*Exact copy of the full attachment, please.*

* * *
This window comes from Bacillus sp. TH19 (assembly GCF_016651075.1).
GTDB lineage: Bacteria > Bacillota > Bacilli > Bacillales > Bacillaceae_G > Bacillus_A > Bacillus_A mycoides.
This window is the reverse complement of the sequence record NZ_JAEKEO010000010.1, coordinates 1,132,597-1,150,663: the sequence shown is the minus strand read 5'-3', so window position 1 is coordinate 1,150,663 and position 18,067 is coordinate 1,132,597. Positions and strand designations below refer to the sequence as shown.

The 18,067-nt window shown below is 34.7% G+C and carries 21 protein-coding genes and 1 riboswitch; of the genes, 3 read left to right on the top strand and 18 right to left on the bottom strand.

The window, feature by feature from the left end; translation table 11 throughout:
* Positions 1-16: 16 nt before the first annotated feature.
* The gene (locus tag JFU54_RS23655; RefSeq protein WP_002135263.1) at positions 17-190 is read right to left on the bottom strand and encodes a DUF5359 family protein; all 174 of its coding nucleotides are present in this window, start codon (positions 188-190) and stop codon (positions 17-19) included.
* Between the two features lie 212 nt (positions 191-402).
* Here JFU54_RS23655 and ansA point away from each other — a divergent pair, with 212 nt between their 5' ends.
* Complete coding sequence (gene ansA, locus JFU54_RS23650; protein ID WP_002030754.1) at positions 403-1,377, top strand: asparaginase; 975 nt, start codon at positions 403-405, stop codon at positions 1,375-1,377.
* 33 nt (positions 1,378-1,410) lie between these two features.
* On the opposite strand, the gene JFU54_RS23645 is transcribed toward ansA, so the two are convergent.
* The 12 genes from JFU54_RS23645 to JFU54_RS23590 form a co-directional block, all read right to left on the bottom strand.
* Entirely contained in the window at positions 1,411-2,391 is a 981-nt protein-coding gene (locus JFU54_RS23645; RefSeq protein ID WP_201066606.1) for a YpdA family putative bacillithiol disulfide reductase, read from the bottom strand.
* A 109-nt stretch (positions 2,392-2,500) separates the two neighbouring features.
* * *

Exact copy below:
This window comes from Bacillus sp. TH19 (assembly GCF_016651075.1).
GTDB lineage: Bacteria > Bacillota > Bacilli > Bacillales > Bacillaceae_G > Bacillus_A > Bacillus_A mycoides.
This window is the reverse complement of the sequence record NZ_JAEKEO010000010.1, coordinates 1,132,597-1,150,663: the sequence shown is the minus strand read 5'-3', so window position 1 is coordinate 1,150,663 and position 18,067 is coordinate 1,132,597. Positions and strand designations below refer to the sequence as shown.

The 18,067-nt window shown below is 34.7% G+C and carries 21 protein-coding genes and 1 riboswitch; of the genes, 3 read left to right on the top strand and 18 right to left on the bottom strand.

The window, feature by feature from the left end; translation table 11 throughout:
* Positions 1-16: 16 nt before the first annotated feature.
* The gene (locus tag JFU54_RS23655; RefSeq protein WP_002135263.1) at positions 17-190 is read right to left on the bottom strand and encodes a DUF5359 family protein; all 174 of its coding nucleotides are present in this window, start codon (positions 188-190) and stop codon (positions 17-19) included.
* Between the two features lie 212 nt (positions 191-402).
* Here JFU54_RS23655 and ansA point away from each other — a divergent pair, with 212 nt between their 5' ends.
* Complete coding sequence (gene ansA, locus JFU54_RS23650; protein ID WP_002030754.1) at positions 403-1,377, top strand: asparaginase; 975 nt, start codon at positions 403-405, stop codon at positions 1,375-1,377.
* 33 nt (positions 1,378-1,410) lie between these two features.
* On the opposite strand, the gene JFU54_RS23645 is transcribed toward ansA, so the two are convergent.
* The 12 genes from JFU54_RS23645 to JFU54_RS23590 form a co-directional block, all read right to left on the bottom strand.
* Entirely contained in the window at positions 1,411-2,391 is a 981-nt protein-coding gene (locus JFU54_RS23645; RefSeq protein ID WP_201066606.1) for a YpdA family putative bacillithiol disulfide reductase, read from the bottom strand.
* A 109-nt stretch (positions 2,392-2,500) separates the two neighbouring features.